VSCO, the social media network and photo / video editing app, is rolling out a new feature globally today that it thinks will set it apart from all of the other photo and video sharing apps. Called Montage, the feature allows paying members to edit photo and video together on one canvas, creating a collage effect. They can choose to make their creation in a portrait, landscape, or square aspect ratio and can select from photos or videos in their camera roll to add to their scene. They can then expand that scene into multiple moments, up to two minutes long, so the entire collage changes. The creations save as a .mov file if they involve multiple scenes and moving images, but if they’re just a single scene with stills, they’ll save as a .jpg.
The VSCO team demoed the feature for me last week, and it’s an editing format I hadn’t seen previously done. The look of the content felt familiar, likely because it creates a collage, but other social media apps, namely Instagram, don’t give users the power to edit their content in the same way. The VSCO team says Montage came from user research in which they learned that people used multiple apps to achieve the same effect. They figured they could bring the editing in-app, thereby making the process easier and the resolution of the content higher because it isn’t processed through multiple apps. Given that VSCO’s one of the first mobile apps to try to make this format mainstream, its team hopes people will come to the app and pay for access to Montage.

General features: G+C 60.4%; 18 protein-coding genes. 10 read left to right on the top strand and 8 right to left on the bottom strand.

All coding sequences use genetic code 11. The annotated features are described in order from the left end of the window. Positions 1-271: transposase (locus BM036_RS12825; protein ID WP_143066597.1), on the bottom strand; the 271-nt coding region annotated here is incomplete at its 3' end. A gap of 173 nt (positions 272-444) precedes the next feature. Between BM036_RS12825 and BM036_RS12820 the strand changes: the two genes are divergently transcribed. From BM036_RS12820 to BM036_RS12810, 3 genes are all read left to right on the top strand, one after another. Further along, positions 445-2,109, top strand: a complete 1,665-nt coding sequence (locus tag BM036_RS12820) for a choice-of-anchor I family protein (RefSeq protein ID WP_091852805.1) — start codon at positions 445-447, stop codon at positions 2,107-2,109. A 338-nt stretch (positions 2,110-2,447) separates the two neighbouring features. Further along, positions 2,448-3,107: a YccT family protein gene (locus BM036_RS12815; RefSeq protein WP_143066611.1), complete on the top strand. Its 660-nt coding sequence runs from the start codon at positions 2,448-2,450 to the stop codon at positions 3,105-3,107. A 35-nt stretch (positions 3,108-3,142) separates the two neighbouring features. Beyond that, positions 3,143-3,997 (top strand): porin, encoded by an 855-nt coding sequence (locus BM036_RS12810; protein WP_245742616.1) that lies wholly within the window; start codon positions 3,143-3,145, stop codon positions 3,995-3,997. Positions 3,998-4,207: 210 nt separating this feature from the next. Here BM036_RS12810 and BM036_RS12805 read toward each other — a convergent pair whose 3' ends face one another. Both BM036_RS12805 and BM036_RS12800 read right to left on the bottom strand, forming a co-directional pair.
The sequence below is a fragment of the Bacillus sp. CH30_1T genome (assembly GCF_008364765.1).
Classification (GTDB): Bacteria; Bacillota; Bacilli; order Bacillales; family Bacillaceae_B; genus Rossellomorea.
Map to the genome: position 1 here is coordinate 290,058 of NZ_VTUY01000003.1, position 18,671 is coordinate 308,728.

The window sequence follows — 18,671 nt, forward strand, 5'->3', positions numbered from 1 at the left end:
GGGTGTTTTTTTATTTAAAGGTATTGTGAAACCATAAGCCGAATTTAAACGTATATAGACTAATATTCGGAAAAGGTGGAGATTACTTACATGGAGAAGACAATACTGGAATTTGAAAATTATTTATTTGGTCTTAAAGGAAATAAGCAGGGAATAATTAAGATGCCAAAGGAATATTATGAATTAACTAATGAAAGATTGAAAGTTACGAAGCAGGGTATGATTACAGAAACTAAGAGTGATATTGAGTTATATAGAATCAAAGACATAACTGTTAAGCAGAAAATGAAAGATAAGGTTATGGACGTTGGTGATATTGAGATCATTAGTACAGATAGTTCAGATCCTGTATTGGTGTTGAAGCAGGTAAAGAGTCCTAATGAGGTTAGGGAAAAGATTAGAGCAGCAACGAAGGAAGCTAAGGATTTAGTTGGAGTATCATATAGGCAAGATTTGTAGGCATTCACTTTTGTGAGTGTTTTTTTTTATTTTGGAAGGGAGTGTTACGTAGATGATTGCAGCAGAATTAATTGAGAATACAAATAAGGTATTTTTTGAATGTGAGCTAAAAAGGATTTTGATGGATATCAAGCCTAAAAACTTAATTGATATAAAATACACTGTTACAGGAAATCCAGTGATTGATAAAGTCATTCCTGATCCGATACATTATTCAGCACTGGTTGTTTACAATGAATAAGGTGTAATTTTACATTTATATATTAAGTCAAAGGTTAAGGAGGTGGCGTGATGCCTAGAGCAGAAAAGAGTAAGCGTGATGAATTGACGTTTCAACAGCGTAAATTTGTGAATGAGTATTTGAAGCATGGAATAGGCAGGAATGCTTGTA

“We’re hoping, too, that this becomes a new format, defined as a montage, that can reach beyond the ecosystem of VSCO,” says Maggie Carson Jurow, senior product designer at VSCO.
VSCO charges $20 a year for a membership, which also gives subscribers access to additional filters and borders. The team wouldn’t say whether it’s committed to this price, especially now that it’s launching Montage. Instead, it said it’s open to revisiting the conversation, particularly given the research its team has done on pricing.
The team seems to be focused on the idea of nailing their subscription plan and making it worthwhile. Editing tools appear to be how they think they’ll differentiate themselves, and they acknowledge people usually use VSCO to figure out what content they like best, which they then share on Instagram or elsewhere. That’s fine by VSCO, so long as they know to come to the app for the subscriber tools, starting mostly with Montage.